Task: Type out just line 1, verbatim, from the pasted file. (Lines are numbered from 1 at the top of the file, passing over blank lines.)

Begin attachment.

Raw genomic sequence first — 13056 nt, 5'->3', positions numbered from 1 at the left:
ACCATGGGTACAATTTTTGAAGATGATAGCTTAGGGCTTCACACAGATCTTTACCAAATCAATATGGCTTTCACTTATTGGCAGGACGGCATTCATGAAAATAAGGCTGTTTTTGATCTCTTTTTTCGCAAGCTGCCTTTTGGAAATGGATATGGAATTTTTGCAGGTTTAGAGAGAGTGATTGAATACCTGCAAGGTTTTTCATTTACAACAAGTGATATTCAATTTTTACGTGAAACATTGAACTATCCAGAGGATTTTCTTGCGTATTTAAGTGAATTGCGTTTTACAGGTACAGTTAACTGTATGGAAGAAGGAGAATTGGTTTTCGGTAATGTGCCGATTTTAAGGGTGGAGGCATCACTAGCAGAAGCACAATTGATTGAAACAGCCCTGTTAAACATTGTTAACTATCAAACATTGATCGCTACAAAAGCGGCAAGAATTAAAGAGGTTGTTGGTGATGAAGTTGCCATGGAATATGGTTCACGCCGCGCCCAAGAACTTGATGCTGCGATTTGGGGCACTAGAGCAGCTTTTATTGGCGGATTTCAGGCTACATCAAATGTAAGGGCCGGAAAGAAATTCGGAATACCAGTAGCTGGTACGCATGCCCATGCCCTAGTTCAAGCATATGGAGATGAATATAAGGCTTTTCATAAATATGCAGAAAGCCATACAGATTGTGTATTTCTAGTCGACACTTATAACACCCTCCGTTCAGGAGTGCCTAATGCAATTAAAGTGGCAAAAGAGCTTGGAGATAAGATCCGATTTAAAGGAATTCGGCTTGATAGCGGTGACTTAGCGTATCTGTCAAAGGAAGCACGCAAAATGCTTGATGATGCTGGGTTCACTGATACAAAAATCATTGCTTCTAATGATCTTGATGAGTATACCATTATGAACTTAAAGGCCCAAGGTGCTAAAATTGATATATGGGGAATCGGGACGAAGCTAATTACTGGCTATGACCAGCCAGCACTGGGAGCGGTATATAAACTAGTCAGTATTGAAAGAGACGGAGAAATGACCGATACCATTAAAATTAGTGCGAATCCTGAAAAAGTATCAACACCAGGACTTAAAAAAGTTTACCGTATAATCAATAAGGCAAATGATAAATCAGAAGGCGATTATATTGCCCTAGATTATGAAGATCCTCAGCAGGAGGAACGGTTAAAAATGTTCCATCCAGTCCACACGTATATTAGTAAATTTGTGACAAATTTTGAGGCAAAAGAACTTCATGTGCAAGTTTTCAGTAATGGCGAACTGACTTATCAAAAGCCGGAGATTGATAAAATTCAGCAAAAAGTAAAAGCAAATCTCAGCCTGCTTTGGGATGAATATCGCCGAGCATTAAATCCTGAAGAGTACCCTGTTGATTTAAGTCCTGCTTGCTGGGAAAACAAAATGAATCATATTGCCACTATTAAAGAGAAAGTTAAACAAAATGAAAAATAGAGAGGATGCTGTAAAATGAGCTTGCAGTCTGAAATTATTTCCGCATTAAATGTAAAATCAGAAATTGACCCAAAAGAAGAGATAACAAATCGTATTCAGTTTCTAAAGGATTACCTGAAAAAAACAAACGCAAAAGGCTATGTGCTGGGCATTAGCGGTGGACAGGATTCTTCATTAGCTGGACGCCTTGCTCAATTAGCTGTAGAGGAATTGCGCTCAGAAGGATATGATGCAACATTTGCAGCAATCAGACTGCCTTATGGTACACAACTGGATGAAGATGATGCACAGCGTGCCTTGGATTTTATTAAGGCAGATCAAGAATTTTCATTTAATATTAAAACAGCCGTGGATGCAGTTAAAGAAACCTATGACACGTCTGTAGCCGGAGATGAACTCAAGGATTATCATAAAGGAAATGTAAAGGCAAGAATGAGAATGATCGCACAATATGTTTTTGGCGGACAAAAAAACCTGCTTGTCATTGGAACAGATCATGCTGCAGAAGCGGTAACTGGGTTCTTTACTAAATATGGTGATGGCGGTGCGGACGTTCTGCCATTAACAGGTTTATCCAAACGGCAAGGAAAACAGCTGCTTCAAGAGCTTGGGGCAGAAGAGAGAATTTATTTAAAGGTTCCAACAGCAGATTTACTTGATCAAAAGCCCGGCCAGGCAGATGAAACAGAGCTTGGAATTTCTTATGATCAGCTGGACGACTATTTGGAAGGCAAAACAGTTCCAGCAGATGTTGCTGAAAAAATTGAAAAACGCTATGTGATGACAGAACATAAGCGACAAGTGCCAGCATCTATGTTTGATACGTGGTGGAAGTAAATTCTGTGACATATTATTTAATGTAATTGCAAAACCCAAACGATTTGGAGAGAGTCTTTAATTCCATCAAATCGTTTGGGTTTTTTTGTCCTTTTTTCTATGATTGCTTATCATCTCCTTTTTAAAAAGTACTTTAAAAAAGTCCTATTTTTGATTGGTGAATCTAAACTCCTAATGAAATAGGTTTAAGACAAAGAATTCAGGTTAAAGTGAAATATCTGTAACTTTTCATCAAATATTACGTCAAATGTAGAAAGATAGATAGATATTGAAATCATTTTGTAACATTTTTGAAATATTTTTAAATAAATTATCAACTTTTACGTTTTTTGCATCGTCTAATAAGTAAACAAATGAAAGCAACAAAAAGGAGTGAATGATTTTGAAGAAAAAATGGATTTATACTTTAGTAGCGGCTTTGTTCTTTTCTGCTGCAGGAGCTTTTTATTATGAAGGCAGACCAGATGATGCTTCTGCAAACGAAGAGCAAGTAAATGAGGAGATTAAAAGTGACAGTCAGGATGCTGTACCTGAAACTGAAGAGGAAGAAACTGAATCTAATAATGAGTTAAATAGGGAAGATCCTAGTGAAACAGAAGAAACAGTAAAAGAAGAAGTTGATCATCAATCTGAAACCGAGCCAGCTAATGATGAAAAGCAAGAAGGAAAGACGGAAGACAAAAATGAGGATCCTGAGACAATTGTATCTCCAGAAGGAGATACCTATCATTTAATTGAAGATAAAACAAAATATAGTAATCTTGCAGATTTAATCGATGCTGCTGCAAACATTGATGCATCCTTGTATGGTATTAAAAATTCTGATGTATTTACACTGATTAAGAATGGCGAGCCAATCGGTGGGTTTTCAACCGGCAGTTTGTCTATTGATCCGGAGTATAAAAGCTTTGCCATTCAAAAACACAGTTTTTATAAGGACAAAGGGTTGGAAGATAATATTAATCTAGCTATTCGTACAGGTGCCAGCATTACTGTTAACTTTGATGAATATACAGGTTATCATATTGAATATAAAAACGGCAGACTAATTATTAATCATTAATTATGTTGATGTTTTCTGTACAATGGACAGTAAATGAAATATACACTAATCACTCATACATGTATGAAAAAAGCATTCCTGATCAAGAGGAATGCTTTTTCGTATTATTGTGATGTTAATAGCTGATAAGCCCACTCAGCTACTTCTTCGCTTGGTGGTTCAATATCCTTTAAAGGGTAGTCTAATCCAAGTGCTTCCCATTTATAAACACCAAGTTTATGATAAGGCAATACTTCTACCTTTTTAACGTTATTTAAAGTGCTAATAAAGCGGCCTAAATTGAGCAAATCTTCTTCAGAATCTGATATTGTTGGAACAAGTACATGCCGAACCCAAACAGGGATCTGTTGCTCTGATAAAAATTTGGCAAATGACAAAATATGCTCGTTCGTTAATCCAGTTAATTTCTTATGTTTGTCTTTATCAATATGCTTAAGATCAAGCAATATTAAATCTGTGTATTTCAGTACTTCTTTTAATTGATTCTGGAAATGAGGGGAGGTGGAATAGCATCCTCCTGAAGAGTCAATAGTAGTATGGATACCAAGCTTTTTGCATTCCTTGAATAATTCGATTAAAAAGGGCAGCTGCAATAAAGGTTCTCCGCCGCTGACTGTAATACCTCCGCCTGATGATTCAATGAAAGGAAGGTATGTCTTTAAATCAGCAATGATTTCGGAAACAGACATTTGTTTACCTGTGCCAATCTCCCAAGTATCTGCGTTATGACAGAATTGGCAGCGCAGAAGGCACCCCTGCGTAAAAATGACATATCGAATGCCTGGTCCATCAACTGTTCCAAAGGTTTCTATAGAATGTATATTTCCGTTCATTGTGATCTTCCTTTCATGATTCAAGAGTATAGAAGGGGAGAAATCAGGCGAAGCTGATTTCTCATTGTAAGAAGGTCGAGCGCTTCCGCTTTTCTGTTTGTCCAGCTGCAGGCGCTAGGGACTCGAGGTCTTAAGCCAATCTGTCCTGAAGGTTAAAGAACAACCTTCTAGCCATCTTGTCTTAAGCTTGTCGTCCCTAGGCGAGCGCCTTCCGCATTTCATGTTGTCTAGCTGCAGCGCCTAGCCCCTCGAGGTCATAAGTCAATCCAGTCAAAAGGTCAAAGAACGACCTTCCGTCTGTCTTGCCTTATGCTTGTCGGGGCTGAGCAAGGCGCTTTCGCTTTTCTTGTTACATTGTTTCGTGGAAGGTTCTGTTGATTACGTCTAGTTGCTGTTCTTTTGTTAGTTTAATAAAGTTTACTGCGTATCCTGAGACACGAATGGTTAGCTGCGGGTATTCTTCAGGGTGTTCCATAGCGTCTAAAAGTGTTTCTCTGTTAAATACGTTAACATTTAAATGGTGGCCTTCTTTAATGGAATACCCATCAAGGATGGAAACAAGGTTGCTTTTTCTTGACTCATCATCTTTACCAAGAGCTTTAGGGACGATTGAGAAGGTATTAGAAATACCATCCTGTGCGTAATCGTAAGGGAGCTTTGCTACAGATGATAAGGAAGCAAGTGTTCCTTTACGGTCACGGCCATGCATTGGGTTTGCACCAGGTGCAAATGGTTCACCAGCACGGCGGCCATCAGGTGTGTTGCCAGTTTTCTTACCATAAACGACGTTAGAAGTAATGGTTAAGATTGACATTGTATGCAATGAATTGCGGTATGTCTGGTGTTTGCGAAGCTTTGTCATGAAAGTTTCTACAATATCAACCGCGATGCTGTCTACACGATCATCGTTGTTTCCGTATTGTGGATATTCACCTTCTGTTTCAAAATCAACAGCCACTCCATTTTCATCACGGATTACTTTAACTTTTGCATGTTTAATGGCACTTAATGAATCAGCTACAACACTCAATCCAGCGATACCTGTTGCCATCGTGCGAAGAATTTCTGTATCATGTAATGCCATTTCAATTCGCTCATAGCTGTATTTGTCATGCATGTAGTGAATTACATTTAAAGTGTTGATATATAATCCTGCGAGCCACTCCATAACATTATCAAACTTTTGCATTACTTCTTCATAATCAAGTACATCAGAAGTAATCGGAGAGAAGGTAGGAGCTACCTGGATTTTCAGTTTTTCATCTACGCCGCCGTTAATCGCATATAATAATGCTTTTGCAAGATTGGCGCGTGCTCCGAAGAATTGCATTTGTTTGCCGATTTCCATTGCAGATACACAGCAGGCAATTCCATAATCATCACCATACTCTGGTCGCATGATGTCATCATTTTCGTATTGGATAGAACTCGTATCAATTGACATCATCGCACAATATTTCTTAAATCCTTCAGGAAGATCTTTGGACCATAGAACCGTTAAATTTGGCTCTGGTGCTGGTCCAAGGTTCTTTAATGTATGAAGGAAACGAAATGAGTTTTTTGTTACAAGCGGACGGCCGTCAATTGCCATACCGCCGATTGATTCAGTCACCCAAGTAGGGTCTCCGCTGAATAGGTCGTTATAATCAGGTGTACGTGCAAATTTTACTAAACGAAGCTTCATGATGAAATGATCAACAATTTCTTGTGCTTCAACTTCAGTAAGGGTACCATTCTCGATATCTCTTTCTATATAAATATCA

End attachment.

Raw genomic sequence first — 13056 nt, 5'->3', positions numbered from 1 at the left: